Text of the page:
Aline Jesus Rafi is the Coordinator of Sexual Assault Prevention Education and Response at Emory. She has been working in the field of sexual assault prevention since 2000.
1. What is the purpose of Take Back the Night, and what does this event primarily seek to accomplish?
From the 1970s through present day, Take Back The Night (TBTN) events have been held by colleges, universities and community organizations dedicated to helping all people achieve safety and empowerment. Events including candlelight vigils, speak outs, marches and rallies are held in all corners of the globe. All events strive to bring awareness to the problem of sexual violence and support those who have been victimized.
2. How long have you been involved with these issues?
I have been working in the field of sexual assault prevention education and response for nine years. I have been at Emory serving in this position since fall 2007.
3. How long has Take Back the Night been around at Emory?
This will be the fifth TBTN at Emory.
3. How do you think it’s perceived by the general public at Emory?
I think the events are well-received, but not always well-attended. Sexual violence is a difficult and emotional topic and some of the events can be very challenging. However, one of the goals of TBTN is to support survivors of sexual violence, therefore, we hope to have a good turnout this year.
5. Do you think it’s more or less important at Emory than at other college campuses?
In general, Emory’s TBTN is quite new. Therefore many people are not aware or don’t know what TBTN is about. However, Emory’s TBTN continues to grow. Every year we have more and more people in attendance.
6. How does this event address possible concerns of the male population at Emory?
Emory’s TBTN is open to both men and women, and there are several men involved in the organization of the events. Additionally, many men are also survivors of sexual violence and should be provided with support and understanding, therefore TBTN is completely relevant to everyone. Sexual assault is not a women’s issue; men’s involvement is paramount if we are to reduce the incidence of sexual violence.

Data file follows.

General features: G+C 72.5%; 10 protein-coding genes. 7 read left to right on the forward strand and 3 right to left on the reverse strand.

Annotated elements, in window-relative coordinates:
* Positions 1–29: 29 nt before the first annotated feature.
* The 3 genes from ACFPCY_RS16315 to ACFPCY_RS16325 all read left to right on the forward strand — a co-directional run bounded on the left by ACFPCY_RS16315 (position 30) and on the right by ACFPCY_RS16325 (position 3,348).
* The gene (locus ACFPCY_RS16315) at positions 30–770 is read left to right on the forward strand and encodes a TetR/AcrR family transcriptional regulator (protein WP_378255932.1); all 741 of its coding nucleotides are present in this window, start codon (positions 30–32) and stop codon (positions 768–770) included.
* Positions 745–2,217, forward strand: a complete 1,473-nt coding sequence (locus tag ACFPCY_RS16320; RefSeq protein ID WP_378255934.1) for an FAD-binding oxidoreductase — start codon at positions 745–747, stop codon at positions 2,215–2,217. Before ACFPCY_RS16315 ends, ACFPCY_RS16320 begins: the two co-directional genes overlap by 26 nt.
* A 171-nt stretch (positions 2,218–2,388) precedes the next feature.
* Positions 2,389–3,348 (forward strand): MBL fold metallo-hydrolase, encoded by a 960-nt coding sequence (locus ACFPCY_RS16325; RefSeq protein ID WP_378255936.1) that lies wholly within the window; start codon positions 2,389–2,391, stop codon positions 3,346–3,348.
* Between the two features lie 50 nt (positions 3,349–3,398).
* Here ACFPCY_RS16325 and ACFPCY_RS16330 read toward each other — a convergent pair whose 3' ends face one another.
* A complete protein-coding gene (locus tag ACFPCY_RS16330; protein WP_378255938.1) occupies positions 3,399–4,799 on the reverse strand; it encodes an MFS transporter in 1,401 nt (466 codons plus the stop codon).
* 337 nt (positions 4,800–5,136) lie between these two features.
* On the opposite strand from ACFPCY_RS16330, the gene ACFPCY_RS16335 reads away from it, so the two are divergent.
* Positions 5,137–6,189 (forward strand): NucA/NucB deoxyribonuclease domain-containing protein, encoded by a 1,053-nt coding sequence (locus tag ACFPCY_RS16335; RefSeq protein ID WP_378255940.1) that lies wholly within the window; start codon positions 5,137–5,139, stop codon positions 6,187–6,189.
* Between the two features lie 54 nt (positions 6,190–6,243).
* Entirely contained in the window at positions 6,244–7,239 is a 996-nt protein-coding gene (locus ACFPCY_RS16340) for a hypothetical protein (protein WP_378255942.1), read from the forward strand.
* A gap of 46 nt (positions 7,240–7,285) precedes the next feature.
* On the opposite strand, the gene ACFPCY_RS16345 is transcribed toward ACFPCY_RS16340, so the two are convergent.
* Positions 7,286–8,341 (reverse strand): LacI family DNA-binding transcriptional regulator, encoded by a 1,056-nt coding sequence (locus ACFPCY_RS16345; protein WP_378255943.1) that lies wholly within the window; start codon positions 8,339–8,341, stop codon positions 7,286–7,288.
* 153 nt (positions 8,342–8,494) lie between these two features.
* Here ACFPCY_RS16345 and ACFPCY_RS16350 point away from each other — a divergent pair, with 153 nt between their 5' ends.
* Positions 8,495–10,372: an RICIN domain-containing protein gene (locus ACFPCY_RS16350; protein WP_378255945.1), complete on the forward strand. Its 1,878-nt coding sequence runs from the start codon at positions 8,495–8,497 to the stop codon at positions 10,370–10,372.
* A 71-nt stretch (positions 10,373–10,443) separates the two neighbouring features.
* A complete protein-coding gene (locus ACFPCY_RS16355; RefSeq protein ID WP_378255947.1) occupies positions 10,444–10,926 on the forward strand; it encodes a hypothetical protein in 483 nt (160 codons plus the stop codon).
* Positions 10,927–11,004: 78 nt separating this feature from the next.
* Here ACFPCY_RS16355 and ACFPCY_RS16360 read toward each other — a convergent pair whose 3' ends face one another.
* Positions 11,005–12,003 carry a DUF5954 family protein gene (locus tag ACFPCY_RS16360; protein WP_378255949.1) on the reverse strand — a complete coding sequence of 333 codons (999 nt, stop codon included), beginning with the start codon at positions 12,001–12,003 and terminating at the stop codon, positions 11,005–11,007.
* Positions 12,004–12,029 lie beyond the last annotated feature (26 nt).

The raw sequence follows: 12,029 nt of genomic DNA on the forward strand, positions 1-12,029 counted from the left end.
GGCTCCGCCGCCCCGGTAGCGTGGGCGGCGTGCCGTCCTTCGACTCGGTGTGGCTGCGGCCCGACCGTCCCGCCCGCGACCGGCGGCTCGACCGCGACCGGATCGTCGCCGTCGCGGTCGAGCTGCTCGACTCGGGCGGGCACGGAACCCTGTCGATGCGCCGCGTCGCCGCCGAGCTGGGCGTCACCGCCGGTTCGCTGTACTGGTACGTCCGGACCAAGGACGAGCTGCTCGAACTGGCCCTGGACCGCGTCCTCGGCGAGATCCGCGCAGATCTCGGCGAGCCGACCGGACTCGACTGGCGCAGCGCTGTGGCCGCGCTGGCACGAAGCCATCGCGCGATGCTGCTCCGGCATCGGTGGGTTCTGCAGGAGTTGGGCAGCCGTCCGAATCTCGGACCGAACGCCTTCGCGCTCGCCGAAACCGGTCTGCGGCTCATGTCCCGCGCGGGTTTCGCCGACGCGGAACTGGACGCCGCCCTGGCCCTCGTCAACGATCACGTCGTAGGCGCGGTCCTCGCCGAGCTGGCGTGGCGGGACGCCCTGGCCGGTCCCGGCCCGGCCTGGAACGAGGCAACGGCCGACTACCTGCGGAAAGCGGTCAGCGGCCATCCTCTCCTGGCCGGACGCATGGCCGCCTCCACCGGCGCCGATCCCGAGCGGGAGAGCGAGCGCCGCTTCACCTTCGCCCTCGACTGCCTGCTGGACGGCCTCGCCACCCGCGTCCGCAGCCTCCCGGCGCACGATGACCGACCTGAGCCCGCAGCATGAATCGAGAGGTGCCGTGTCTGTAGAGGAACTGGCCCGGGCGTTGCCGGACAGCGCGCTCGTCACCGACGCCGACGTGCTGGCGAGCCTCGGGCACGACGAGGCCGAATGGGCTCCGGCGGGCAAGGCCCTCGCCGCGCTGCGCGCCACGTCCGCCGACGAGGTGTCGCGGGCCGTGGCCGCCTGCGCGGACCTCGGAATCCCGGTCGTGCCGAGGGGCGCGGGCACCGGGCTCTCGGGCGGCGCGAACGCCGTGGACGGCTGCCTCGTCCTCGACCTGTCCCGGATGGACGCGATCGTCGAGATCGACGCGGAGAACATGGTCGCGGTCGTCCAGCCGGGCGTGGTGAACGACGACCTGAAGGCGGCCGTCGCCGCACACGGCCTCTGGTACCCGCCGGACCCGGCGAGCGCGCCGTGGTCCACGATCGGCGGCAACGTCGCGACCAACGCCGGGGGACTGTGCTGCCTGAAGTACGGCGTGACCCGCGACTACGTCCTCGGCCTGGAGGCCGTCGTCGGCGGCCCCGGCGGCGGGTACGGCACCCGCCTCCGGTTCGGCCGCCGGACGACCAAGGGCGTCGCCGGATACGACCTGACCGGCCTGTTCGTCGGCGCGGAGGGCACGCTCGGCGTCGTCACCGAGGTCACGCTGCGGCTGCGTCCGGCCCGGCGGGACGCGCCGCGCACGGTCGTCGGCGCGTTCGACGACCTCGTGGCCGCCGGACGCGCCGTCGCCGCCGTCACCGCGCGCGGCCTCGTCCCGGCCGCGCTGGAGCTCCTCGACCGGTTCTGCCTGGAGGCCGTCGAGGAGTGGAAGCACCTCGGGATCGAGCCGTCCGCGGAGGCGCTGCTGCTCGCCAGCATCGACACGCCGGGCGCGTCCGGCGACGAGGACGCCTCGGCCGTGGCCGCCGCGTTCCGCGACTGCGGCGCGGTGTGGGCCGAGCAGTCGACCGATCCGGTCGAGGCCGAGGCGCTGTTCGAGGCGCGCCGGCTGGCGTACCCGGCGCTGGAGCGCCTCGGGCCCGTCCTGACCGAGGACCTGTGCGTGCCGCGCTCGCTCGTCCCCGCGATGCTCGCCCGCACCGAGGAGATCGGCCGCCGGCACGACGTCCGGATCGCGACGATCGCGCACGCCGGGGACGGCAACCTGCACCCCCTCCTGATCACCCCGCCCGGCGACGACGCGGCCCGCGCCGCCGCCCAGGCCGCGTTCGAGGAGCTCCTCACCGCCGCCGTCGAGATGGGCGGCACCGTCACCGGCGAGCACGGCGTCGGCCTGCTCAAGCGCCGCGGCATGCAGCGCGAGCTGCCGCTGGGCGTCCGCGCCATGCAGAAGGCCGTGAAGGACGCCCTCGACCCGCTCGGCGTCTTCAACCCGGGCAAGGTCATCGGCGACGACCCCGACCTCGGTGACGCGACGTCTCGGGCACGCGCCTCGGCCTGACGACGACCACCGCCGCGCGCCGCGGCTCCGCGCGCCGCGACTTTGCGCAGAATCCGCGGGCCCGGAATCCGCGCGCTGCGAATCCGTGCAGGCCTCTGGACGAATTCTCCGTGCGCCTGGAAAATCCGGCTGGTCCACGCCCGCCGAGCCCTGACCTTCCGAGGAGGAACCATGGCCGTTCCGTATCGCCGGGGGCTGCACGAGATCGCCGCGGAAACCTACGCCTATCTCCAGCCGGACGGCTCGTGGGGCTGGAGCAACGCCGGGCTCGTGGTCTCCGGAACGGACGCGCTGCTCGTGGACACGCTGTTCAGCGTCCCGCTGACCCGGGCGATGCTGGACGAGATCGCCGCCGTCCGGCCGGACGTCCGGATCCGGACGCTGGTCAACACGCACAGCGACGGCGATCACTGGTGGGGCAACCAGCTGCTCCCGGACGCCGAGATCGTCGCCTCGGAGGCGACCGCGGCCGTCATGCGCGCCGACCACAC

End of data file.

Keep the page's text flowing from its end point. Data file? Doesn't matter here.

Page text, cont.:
7. What are your goals on a larger scale and your goals that go past the Emory community?
Sexual Assault Prevention Education and Response at Emory University aims to reduce the occurrence of sexual assault by creating a community intolerant of sexual violence with expectations of communication and respect between and among genders. We strive to empower students to disclose sexual assault and to have access to medical, mental, health and advocacy services.
8. What else do you have planned for this year?
This year the students who organize TBTN hosted a band party and candlelight vigil on Friday, Oct. 16. The candlelight vigil was a new event this year.
There will be a workshop on sex, communication and consent on Tuesday, Oct. 20, and the Speak Out and Rally on Wednesday, Oct. 21.
9. What is the one statistic about sexual assault you think most people would find the most surprising?
For some reason, the “one-in-four” statistic (that one in four women in college experience sexual assault) still seem to surprise many people. Most of the sexual assault-related statistics seem to be surprising as myths about sexual assault are still very prevalent.
10. What resources are there at Emory that most people may not know about?
I think many students don’t know that I am on campus and available to provide confidential consultations and support. I am located at Student Health (1525 Clifton Rd.).
Students can make appointments with me using the patient portal, or via telephone.
— Interview by Asst. Editorials Editor Catherine Cai